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Bacardi: Brand Positioning

Andy Gibson
Former Chief Marketing Officer at Bacardi & Walgreens Boots Alliance

Learning outcomes

  • Why brands become unfavourable and how to remain close to your consumer

Executive Bio

Andy Gibson

Former Chief Marketing Officer at Bacardi & Walgreens Boots Alliance

Andy began his career at Diageo in 1999 where he was primed in the Diageo Way of Brand Building and led various different spirit brands across different continents. In 2011, he joined Carlton United Breweries, the leading beer company in Australia, as Chief Marketing Officer where he led the revival of the VB brand. In 2013, Andy joined Bacardi as CMO where he managed the global brand portfolio including Bacardi, Grey Goose and Bombay Sapphire generating revenue of over $4bn. In 2015, Andy joined Walgreens Boots Alliance, the $26bn revenue global pharmacy, where he led the Global Brands Portfolio.Read more

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Interview Transcript

When you’re running a marketing team, how do you ensure that that team has those foundations set and true and ready, rather than drifting away, like you see some brands?

It’s a great question and it’s back to the belief that I have, as a brand builder. Don’t do anything, until you know your brand’s position. Your brand position is, who is your target consumer, what’s their massive insight – that unmet need, want, belief or desire – that exists in their life, that your brand can play a role in? What do they think of your brand today? What do you want them to think of your brand? What does your brand stand for and what does it promise to do for them, every day? Then everything you do, needs to absolutely be on brand.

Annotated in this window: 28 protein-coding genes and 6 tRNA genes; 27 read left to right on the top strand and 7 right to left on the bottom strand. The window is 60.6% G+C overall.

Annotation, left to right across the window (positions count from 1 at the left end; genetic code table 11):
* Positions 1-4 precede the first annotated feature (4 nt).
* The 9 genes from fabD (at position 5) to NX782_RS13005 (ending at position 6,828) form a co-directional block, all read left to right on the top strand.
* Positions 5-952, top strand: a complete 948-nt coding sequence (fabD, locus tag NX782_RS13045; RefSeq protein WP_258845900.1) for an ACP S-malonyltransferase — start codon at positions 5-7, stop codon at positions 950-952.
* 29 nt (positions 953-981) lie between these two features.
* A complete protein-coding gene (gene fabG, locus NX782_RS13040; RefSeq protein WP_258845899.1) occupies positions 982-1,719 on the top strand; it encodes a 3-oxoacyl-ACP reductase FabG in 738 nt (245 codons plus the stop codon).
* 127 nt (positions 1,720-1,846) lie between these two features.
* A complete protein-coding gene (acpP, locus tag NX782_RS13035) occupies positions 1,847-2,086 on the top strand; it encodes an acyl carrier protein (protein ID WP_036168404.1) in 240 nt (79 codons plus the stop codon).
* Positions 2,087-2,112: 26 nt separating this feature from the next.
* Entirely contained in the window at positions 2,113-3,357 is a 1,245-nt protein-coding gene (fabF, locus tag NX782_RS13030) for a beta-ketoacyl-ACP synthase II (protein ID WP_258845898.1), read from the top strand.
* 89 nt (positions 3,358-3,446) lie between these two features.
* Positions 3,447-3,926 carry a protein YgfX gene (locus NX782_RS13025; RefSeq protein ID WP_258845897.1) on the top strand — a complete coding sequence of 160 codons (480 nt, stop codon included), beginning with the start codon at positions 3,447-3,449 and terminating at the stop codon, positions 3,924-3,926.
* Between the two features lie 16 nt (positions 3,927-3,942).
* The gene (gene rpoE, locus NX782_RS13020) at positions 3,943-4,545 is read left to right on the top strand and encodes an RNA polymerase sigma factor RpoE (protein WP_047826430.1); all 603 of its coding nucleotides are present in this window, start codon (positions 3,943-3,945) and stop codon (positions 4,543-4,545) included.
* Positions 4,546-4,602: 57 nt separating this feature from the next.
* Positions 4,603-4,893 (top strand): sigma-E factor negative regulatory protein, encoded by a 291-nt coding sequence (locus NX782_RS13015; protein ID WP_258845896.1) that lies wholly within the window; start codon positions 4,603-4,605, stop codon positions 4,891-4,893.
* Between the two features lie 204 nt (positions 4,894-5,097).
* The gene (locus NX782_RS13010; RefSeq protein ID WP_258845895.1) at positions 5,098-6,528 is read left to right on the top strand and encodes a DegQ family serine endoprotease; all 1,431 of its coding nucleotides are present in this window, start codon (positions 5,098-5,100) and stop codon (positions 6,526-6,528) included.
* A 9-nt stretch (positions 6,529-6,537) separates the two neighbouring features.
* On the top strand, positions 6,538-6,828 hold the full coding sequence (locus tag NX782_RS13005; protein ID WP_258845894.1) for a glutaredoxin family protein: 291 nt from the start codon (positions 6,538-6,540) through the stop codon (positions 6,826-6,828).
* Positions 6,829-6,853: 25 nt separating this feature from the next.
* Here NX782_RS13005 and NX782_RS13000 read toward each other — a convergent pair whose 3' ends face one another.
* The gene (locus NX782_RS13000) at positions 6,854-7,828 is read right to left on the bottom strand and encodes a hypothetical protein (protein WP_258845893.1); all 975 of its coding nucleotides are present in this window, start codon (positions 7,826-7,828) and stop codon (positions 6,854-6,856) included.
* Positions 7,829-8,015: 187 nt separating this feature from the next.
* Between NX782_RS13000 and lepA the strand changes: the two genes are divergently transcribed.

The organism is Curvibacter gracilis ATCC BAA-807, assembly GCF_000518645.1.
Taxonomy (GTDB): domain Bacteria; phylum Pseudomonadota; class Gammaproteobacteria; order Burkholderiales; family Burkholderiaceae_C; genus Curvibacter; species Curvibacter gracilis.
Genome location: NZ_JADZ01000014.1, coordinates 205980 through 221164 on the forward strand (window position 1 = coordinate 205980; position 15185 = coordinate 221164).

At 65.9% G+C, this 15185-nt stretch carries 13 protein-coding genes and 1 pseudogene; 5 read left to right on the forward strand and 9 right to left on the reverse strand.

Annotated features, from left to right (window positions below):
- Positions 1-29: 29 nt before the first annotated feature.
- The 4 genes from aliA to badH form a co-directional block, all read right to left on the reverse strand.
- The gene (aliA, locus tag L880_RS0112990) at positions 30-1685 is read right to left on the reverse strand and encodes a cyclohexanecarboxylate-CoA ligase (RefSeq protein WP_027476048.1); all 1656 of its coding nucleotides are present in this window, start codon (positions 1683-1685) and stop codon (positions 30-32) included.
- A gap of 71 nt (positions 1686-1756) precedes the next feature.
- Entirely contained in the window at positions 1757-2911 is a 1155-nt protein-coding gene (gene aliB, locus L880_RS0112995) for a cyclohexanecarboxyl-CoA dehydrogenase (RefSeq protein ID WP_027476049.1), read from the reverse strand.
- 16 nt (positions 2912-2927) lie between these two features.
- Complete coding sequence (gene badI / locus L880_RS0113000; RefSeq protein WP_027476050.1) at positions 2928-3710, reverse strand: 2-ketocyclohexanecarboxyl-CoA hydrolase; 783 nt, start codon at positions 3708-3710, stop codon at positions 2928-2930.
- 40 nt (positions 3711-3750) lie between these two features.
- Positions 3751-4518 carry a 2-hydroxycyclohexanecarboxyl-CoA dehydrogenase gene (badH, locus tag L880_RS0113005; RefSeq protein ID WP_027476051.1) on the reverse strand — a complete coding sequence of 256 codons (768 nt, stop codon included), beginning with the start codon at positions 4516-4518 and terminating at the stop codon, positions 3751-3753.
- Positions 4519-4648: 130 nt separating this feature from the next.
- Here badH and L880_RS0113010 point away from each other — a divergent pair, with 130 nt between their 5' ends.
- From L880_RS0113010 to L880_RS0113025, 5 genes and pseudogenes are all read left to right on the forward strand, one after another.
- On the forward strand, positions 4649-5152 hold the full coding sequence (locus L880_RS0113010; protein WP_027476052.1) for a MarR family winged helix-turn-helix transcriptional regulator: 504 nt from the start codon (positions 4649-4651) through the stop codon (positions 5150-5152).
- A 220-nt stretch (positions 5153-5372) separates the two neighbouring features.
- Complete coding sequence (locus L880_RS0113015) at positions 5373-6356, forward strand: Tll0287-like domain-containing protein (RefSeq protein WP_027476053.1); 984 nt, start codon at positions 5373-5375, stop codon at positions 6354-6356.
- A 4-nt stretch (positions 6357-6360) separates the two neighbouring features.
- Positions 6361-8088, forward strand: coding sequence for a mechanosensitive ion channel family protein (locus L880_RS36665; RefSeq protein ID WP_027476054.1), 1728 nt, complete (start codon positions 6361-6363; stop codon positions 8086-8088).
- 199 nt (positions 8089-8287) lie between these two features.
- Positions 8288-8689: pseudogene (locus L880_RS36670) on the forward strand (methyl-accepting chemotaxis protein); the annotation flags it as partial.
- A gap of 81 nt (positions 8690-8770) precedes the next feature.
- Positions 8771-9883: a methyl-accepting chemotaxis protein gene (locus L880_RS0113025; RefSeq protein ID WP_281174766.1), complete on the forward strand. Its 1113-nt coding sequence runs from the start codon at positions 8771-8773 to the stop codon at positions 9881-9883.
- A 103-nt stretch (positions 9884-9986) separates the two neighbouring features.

The truth is, consumers don’t care about our brands. They really don’t care. We like to think they do. We live our brands, every day, but they don’t. They’ve got family, friends, work, bill, housing, healthcare, Wi-Fi, to worry about. Our brands are not even in that hierarchy. So we’ve got a very small opportunity, to own one little place in their mind. Just one little place in their mind. If we’re telling them different things, all the time, they won’t understand our brand and we won’t occupy a place in their mind. If we’re consistently telling them, we are about sharing happiness and refreshment – Coca-Cola – if we’re continually telling them the same thing, we will occupy that space in their mind. When they’re thinking sharing happiness or refreshment, they’ll think Coca-Cola. That’s what I call a well-positioned brand. That’s what we’re trying to do.

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